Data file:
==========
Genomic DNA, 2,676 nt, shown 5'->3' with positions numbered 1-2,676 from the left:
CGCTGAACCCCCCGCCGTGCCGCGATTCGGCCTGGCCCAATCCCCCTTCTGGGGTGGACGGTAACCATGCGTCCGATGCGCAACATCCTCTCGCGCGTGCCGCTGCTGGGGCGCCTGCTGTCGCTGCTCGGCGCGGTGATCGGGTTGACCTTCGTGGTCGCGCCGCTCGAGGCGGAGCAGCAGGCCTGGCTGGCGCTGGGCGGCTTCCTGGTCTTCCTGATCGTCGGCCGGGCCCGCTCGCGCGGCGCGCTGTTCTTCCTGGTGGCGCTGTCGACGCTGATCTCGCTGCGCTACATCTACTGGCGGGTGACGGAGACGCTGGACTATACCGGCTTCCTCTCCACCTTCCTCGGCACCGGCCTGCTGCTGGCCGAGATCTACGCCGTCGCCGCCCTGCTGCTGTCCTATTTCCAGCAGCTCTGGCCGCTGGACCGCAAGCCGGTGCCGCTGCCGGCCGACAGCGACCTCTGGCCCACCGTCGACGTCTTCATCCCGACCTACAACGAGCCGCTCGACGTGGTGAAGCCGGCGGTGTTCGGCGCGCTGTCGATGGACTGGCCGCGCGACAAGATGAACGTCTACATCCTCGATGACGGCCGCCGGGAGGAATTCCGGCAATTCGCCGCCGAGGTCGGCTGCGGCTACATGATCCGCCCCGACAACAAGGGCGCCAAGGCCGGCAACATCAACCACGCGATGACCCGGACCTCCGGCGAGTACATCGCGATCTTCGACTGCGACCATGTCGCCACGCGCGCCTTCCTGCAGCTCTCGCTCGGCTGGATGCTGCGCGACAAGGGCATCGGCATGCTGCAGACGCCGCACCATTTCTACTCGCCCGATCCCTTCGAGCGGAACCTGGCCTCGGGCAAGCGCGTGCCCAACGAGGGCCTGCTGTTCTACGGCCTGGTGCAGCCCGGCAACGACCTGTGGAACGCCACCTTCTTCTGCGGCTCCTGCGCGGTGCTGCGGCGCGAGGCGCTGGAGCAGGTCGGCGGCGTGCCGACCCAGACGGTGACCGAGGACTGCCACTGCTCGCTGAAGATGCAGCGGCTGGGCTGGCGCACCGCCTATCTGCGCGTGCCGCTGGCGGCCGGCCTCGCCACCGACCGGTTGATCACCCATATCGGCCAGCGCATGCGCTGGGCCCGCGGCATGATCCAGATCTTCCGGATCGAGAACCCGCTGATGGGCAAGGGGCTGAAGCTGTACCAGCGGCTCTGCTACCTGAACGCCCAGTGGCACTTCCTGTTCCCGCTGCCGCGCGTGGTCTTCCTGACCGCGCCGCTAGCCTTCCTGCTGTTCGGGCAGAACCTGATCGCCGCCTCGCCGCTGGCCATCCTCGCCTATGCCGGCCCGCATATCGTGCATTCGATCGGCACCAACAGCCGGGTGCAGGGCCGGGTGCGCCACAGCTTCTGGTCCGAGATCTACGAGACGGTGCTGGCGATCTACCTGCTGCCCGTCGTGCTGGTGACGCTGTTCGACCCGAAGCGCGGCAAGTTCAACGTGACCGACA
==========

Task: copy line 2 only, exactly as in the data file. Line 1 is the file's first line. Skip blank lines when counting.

CGCTGAACCCCCCGCCGTGCCGCGATTCGGCCTGGCCCAATCCCCCTTCTGGGGTGGACGGTAACCATGCGTCCGATGCGCAACATCCTCTCGCGCGTGCCGCTGCTGGGGCGCCTGCTGTCGCTGCTCGGCGCGGTGATCGGGTTGACCTTCGTGGTCGCGCCGCTCGAGGCGGAGCAGCAGGCCTGGCTGGCGCTGGGCGGCTTCCTGGTCTTCCTGATCGTCGGCCGGGCCCGCTCGCGCGGCGCGCTGTTCTTCCTGGTGGCGCTGTCGACGCTGATCTCGCTGCGCTACATCTACTGGCGGGTGACGGAGACGCTGGACTATACCGGCTTCCTCTCCACCTTCCTCGGCACCGGCCTGCTGCTGGCCGAGATCTACGCCGTCGCCGCCCTGCTGCTGTCCTATTTCCAGCAGCTCTGGCCGCTGGACCGCAAGCCGGTGCCGCTGCCGGCCGACAGCGACCTCTGGCCCACCGTCGACGTCTTCATCCCGACCTACAACGAGCCGCTCGACGTGGTGAAGCCGGCGGTGTTCGGCGCGCTGTCGATGGACTGGCCGCGCGACAAGATGAACGTCTACATCCTCGATGACGGCCGCCGGGAGGAATTCCGGCAATTCGCCGCCGAGGTCGGCTGCGGCTACATGATCCGCCCCGACAACAAGGGCGCCAAGGCCGGCAACATCAACCACGCGATGACCCGGACCTCCGGCGAGTACATCGCGATCTTCGACTGCGACCATGTCGCCACGCGCGCCTTCCTGCAGCTCTCGCTCGGCTGGATGCTGCGCGACAAGGGCATCGGCATGCTGCAGACGCCGCACCATTTCTACTCGCCCGATCCCTTCGAGCGGAACCTGGCCTCGGGCAAGCGCGTGCCCAACGAGGGCCTGCTGTTCTACGGCCTGGTGCAGCCCGGCAACGACCTGTGGAACGCCACCTTCTTCTGCGGCTCCTGCGCGGTGCTGCGGCGCGAGGCGCTGGAGCAGGTCGGCGGCGTGCCGACCCAGACGGTGACCGAGGACTGCCACTGCTCGCTGAAGATGCAGCGGCTGGGCTGGCGCACCGCCTATCTGCGCGTGCCGCTGGCGGCCGGCCTCGCCACCGACCGGTTGATCACCCATATCGGCCAGCGCATGCGCTGGGCCCGCGGCATGATCCAGATCTTCCGGATCGAGAACCCGCTGATGGGCAAGGGGCTGAAGCTGTACCAGCGGCTCTGCTACCTGAACGCCCAGTGGCACTTCCTGTTCCCGCTGCCGCGCGTGGTCTTCCTGACCGCGCCGCTAGCCTTCCTGCTGTTCGGGCAGAACCTGATCGCCGCCTCGCCGCTGGCCATCCTCGCCTATGCCGGCCCGCATATCGTGCATTCGATCGGCACCAACAGCCGGGTGCAGGGCCGGGTGCGCCACAGCTTCTGGTCCGAGATCTACGAGACGGTGCTGGCGATCTACCTGCTGCCCGTCGTGCTGGTGACGCTGTTCGACCCGAAGCGCGGCAAGTTCAACGTGACCGACA